Implications of the southern push by the allied forces for peace in Afghanistan

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The USA and NATO led Afghan forces are pushing deeper into the southern stronghold of Taliban in Afghanistan amidst reports of the Taliban using Afghan people as human shields to thwart the military offensive against them. Now, the Pakistani government has confirmed the so-called capture of Mullah Abdul Ghani Baradar , the number two in the hierarchy after Mullah Omar and the top military commander of the Taliban leadership and Mullah Abdul Salam, the shadow governor of Afghanistan's Kunduz province.

These captures which many analysts have seemingly correctly speculated were perhaps staged by the ISI of Pakistan to facilitate opening of the possibility of compromise and reconciliation talks with the Taliban leadership without letting the Taliban leadership loose face in the muslim world by appearing to have caved in voluntarily and simultaneously trying to ensure key role for Pakistan in any future dispensation in Afghanistan. These captures were perhaps stage-managed so as not to hurt the pride of the Taliban leaders.

In any case, the so-called captures of Baradar and Salam seem to be a good omen for all concerned. Irrespective of whether the Taliban is being rightly or wrongly pressed by the western military forces aided by Hamid Karzai's military , the muslim world would do well not to aid fuel to fire by encouraging Taliban leadership to fight to the finish, since its beyond doubt that the Taliban military capability is no match for  the Allied forces.

Also, the Allied forces are sooner or later likely to overcome the Taliban military resistance. The only looser would be the innocent common Afghan citizens who would get caught in the crossfire as has happened elsewhere in the world like as in Iraq or Northern Jaffna.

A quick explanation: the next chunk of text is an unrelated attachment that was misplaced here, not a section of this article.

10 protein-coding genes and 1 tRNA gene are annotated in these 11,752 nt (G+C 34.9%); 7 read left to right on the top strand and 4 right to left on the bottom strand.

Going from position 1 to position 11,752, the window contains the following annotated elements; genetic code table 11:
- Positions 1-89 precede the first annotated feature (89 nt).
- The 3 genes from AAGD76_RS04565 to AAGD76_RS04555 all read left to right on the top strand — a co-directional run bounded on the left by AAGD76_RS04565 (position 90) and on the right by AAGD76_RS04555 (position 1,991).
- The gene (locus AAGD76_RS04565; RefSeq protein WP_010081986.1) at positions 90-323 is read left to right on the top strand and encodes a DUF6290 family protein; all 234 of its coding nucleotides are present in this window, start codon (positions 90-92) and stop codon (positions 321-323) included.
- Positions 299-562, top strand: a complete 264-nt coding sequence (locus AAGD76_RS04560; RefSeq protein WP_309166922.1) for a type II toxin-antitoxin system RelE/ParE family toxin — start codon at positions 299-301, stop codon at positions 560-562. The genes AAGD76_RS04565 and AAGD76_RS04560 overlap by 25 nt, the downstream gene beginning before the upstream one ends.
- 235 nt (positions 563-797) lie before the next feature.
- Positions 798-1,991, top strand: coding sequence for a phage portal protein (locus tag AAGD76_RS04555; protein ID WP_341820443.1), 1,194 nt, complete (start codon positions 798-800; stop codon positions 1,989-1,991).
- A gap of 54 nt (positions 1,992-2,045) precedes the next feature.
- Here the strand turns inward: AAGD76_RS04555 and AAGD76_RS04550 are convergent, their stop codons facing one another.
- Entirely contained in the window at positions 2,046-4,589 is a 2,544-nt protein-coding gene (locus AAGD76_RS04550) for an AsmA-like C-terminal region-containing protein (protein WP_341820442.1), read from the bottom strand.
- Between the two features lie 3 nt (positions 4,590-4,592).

The Taliban leadership would do well to remember that the world has come a long way since the unfortunate September 11 tragedy. Its high time the Taliban integrated into the democratic political mainstream of Afghanistan. The democratic set up allows flourishing of diverse ideologies without encroaching upon the democratic rights of others.

The Taliban followers may flourish in a democratic Afghanistan without jeopardising the freedom of other competing democratic groups. Also, its in the interests of self-survival of Pakistan in the long-term to persuade the Taliban elements to join the democratic process. Pakistan may get disintegrated in future through the machinations of the extremist Pakistani elements encouraged by the extremist ideology of the Afghan Taliban if the Afghan Taliban elements were not educated to change to democratic ethos.

It would certainly be better for Pakistan not to hanker after getting the key role in Afghanistan and instead focus all energy on saving itself from likely disintegration in future. In any case, going by all the indications available, Pakistan isn't going to get the key role in Afghan affairs even after integration of the Taliban into democratic Afghan polity. So, the best option for Pakistani leadership would seem to be to ensure total peace in Afghanistan and the Indian subcontinent by working jointly with India in this great peace endeavour.

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